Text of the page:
Do we need to re­think our pel­lets to move air­guns on? The ed­i­tor asks

Air Gunner - - Contents -

Have we al­ready found the ul­ti­mate pel­let? Is there room for im­prove­ment?

I ’ve been fas­ci­nated by air­gun pel­lets ever since I be­gan shoot­ing, al­ways hop­ing that I was about to find the next step for­ward in per­for­mance. In re­cent times, I think it’s fair to say that most ex­pe­ri­enced hun­ters have con­verged on the use of high- qual­ity, round- head pel­lets as the ones that of­fer op­ti­mum per­for­mance. They’re usu­ally most ac­cu­rate, fly flat­test and are least dis­turbed by the wind, so is that the end of the quest for the ul­ti­mate pel­let? Maybe not.

I’ve seen some very in­ter­est­ing YouTube videos cre­ated by a South African air­gun hunter, Matt Dub­ber, who is ex­per­i­ment­ing with what he calls ‘slugs’, but what I’d call ‘bul­lets’. They’re made in Amer­ica by Nielsen Spe­cial­ity Ammo (NSA) al­though Matt makes his own in South Africa be­cause he has dif­fi­cul­ties im­port­ing them. As you can see in the pho­tos, they’re shaped like a short ri­fle bul­let and fea­ture a deep nose cav­ity to cre­ate ex­pan­sion on con­tact with our quarry.

Be­cause they’re made from pure lead, they should ex­pand much bet­ter than di­ablo pel­lets, which use lead al­loyed with an­ti­mony to make the metal stiffer. This helps them sur­vive be­ing trans­ported in the tin from the fac­tory to your gun shop. The pure lead also re­duces fric­tion in the bar­rel com­pared to harder al­loys.

“made from pure lead, they should ex­pand much bet­ter than di­ablo pel­lets”

It’s fair to say, they they’re re­ally only suited to high- power ri­fles and that at 12 ft.lbs. the con­ven­tional pel­let re­mains su­pe­rior.


I man­aged to se­cure a small sup­ply of 21grain NSA slugs in .217” di­am­e­ter to test through my 29 ft.lbs. Daystate, which uses a Lothar Walther bar­rel that’s choked. I kept my test­ing to a min­i­mum to re­serve a small quan­tity to try on the squir­rels later af­ter the leaves come down. At 21 grains they’re con­sid­er­ably heav­ier than my usual 16 grain Air Arms Field Di­ablo, which means that in­stead of my cho­sen 900fps, the NSA slugs start at 730fps – a huge dif­fer­ence. It’s also a big drop in muz­zle en­ergy at just un­der 25 ft.lbs. It seems likely that the par­al­lel- sided slug suf­fers more bar­rel fric­tion than the thin con­tact ar­eas of a pel­let, which would ex­plain the loss of power.

One of the most com­pelling rea­sons to use a high- power air­gun is the flat­ter tra­jec­tory, so I needed to see what the dif­fer­ence would be. In the slug’s favour is a mas­sively bet­ter bal­lis­tic co­ef­fi­cient ( BC) 0.073, which should re­cover some­thing of the ve­loc­ity loss. Af­ter feed­ing this data into Chair­gun, I saw that the PBR for the Air Arms pel­let is 10.2 to 47.4 yards while the NSA slug of­fers 8.7 to 41.9yards. My PBR is the zone in the tra­jec­tory within which the pel­let is no more than ½” above or below the sight line and the longer it is the bet­ter.

The high BC also prom­ises bet­ter per­for­mance in the wind, so again I asked Chair­gun for some an­swers. In a 5mph 90 cross wind, the Air Arms pel­let would be de­flected 3.76” at 50 yards whilst the NSA slug was just 1.6” de­spite trav­el­ling much slower at the muz­zle. In fact, the flight time of the slug was just 0.027 sec­onds slower, de­spite the huge dif­fer­ence to be­gin. The NSA slug also hits with 2¾ ft.lbs. more en­ergy, so we can see that there are plenty of fac­tors to con­sider when com­par­ing the two.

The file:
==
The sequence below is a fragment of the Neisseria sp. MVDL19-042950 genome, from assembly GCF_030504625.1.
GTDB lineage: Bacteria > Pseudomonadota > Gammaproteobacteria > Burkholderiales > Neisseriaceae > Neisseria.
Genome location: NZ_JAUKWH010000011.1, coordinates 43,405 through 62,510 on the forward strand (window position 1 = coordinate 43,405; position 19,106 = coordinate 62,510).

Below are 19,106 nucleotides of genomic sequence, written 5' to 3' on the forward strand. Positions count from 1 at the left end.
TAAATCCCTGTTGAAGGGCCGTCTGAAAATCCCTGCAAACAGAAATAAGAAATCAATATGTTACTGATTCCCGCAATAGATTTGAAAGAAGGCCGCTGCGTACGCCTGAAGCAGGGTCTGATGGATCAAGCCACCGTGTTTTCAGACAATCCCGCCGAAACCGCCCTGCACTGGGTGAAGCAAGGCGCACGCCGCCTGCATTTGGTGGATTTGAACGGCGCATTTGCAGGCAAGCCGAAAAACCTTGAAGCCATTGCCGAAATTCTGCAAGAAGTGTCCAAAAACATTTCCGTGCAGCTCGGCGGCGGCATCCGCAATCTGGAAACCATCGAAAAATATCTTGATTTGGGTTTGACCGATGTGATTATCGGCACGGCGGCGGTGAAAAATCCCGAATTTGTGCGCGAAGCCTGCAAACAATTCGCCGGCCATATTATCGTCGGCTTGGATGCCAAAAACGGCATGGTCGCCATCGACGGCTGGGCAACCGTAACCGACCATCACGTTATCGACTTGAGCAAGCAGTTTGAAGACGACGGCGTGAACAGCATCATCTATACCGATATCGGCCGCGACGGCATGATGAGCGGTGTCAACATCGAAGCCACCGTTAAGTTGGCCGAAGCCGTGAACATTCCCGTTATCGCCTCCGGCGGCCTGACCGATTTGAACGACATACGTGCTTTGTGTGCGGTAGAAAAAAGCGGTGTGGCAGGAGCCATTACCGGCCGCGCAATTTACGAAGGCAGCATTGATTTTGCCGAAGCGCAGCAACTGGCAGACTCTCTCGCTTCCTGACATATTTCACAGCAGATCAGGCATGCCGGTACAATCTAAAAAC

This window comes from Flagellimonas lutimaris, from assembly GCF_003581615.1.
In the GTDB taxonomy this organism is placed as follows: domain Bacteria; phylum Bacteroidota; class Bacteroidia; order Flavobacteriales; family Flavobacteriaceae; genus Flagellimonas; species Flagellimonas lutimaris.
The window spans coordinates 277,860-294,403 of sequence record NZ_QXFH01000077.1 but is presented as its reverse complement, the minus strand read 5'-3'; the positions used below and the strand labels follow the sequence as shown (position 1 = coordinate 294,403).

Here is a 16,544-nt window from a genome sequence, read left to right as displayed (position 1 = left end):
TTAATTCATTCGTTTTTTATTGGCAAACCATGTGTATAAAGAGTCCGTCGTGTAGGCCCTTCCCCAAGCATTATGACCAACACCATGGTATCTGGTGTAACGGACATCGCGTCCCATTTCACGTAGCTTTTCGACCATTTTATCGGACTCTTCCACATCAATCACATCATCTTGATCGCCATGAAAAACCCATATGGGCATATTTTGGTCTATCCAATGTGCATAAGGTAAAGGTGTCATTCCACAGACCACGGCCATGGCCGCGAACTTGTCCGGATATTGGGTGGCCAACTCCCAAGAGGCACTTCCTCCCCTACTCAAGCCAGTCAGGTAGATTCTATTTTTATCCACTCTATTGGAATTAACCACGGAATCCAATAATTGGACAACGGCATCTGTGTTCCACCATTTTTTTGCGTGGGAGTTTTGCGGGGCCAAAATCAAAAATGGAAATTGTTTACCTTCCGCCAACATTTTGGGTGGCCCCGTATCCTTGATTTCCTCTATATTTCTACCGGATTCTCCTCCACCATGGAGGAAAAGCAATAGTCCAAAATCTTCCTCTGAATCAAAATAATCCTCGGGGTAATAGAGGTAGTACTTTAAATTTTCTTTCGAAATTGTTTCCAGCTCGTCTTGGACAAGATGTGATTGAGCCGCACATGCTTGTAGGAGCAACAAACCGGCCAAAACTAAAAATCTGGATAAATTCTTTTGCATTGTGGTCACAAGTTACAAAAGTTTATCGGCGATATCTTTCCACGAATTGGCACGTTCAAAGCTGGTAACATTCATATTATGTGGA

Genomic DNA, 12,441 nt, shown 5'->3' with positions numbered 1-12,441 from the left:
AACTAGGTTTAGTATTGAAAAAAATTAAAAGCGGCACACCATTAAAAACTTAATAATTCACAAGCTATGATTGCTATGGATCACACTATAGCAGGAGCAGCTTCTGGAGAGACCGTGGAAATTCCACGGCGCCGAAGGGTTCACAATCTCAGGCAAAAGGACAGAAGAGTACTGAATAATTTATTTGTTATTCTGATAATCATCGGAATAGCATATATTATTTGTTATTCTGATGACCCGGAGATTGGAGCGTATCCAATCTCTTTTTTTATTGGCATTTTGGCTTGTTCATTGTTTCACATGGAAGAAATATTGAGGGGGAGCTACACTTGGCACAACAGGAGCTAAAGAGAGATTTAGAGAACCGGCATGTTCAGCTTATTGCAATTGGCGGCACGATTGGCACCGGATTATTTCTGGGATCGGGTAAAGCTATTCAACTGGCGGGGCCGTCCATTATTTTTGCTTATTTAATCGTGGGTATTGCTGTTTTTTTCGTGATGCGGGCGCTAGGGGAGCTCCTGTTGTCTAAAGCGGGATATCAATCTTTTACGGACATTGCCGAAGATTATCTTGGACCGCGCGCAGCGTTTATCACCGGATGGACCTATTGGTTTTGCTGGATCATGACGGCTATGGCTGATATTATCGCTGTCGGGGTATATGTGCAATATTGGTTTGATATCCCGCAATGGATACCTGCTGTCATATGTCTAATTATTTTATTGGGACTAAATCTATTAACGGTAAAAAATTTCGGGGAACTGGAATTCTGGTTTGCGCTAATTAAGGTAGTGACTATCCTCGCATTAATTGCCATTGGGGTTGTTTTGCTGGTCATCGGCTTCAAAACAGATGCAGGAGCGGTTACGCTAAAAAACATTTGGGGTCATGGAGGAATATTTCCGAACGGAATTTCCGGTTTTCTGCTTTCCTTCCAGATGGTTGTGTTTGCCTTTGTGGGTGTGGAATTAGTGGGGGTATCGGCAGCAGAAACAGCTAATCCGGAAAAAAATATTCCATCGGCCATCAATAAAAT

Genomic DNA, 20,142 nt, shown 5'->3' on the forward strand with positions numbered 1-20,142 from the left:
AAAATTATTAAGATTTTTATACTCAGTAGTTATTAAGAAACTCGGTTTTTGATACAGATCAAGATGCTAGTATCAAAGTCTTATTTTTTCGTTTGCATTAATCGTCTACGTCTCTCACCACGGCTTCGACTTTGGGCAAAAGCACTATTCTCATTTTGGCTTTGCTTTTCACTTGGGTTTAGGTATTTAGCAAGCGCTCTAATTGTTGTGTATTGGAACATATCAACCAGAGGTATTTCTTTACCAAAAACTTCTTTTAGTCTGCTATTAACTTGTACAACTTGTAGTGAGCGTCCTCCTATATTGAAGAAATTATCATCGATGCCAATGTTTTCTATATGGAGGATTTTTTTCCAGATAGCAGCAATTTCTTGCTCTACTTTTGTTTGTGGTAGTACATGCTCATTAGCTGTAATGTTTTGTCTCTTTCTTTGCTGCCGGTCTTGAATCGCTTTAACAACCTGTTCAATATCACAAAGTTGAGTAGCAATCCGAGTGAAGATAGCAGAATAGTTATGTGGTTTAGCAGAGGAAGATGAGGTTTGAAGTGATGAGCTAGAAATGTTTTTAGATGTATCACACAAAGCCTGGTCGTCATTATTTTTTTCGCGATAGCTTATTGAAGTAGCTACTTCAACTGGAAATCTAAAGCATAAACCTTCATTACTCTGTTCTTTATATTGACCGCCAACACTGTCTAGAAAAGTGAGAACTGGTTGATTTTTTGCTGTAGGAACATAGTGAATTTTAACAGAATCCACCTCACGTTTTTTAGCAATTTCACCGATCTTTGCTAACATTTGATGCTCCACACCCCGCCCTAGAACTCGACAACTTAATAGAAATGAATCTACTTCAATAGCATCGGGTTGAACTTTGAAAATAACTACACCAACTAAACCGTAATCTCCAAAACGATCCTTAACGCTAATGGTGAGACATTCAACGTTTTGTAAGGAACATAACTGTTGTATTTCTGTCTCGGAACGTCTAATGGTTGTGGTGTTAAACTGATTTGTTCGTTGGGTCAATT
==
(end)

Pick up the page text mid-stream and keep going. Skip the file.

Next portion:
Of course, the slugs needed to be as ac­cu­rate as the pel­let to be wor­thy of con­sid­er­a­tion, and time at the range showed that at 35 yards they could in­deed match the di­ablo, so I set that as my max­i­mum hunt­ing dis­tance.


I was champ­ing at the bit to see if the slug would A, ex­pand, and B, de­liver re­duced pen­e­tra­tion, so I shot a pel­let and a slug into a block of bal­lis­tic gel at 25 yards. The pel­let pen­e­trated some 8” whilst the slug stopped at 6”. This sug­gests that the slug will fly straight through my quarry just like pel­lets do, but the ques­tion is, will it do more dam­age in the pass­ing? The pel­let showed no mea­sur­able ex­pan­sion, but the slug had in­deed ex­panded to just over 0.234”and the tiny nose cav­ity had be­come as wide as the slug. All very promis­ing, but it had achieved that ex­pan­sion over 6”, whereas our quarry is prob­a­bly less than 2” wide.

Over the win­ter I shoot a huge num­ber of squir­rels and, now and then, I find my­self need­ing to use a se­cond shot to fin­ish the job, which is not what I want. I strive for a clean kill ev­ery time, and I won­dered if the slugs might help me to knock th­ese tough an­i­mals down hu­manely, even if my shot place­ment is im­per­fect. Of course, ac­cu­rate shoot­ing is the most im­por­tant fac­tor in this, but high strik­ing en­ergy and su­pe­rior en­ergy trans­fer could help. The only way I’ll know the truth is to keep enough slugs to re-zero the ri­fle pre­cisely, and take some quarry to see if a dif­fer­ence can be seen in real- world con­di­tions.

“In a 5mph 90 cross wind, the Air Arms pel­let would be de­flected 3.76” at 50 yards whilst the NSA slug was just 1.6”.

FX Air­guns are de­vel­op­ing spe­cial bar­rels to work with slugs which is very in­ter­est­ing

RIGHT: NSA makes ‘ slugs’ for calibres from .177 to .50”

ABOVE: Note how the slug ex­panded well while the pel­let is al­most un­af­fected by the im­pact

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